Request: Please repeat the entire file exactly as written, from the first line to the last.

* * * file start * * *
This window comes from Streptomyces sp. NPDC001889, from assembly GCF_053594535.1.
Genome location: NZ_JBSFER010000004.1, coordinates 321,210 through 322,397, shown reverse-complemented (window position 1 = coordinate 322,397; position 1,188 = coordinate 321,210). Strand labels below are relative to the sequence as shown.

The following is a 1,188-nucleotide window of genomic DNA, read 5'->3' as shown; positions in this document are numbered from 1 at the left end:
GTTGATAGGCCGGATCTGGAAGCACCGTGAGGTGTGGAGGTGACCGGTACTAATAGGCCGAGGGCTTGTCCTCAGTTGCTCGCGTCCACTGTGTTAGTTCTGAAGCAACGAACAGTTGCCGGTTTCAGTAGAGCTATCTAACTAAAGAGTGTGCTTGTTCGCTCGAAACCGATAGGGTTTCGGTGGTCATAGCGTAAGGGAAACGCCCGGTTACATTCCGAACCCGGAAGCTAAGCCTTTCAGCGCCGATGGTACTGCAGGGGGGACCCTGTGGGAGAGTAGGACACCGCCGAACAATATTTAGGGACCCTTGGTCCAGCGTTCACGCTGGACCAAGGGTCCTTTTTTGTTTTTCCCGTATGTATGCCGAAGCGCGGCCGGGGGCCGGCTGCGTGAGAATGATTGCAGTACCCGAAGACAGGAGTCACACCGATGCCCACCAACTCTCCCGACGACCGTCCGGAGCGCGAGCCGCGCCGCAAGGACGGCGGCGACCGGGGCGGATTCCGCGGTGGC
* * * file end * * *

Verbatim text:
This window comes from Streptomyces sp. NPDC001889, from assembly GCF_053594535.1.
Genome location: NZ_JBSFER010000004.1, coordinates 321,210 through 322,397, shown reverse-complemented (window position 1 = coordinate 322,397; position 1,188 = coordinate 321,210). Strand labels below are relative to the sequence as shown.

The following is a 1,188-nucleotide window of genomic DNA, read 5'->3' as shown; positions in this document are numbered from 1 at the left end:
GTTGATAGGCCGGATCTGGAAGCACCGTGAGGTGTGGAGGTGACCGGTACTAATAGGCCGAGGGCTTGTCCTCAGTTGCTCGCGTCCACTGTGTTAGTTCTGAAGCAACGAACAGTTGCCGGTTTCAGTAGAGCTATCTAACTAAAGAGTGTGCTTGTTCGCTCGAAACCGATAGGGTTTCGGTGGTCATAGCGTAAGGGAAACGCCCGGTTACATTCCGAACCCGGAAGCTAAGCCTTTCAGCGCCGATGGTACTGCAGGGGGGACCCTGTGGGAGAGTAGGACACCGCCGAACAATATTTAGGGACCCTTGGTCCAGCGTTCACGCTGGACCAAGGGTCCTTTTTTGTTTTTCCCGTATGTATGCCGAAGCGCGGCCGGGGGCCGGCTGCGTGAGAATGATTGCAGTACCCGAAGACAGGAGTCACACCGATGCCCACCAACTCTCCCGACGACCGTCCGGAGCGCGAGCCGCGCCGCAAGGACGGCGGCGACCGGGGCGGATTCCGCGGTGGC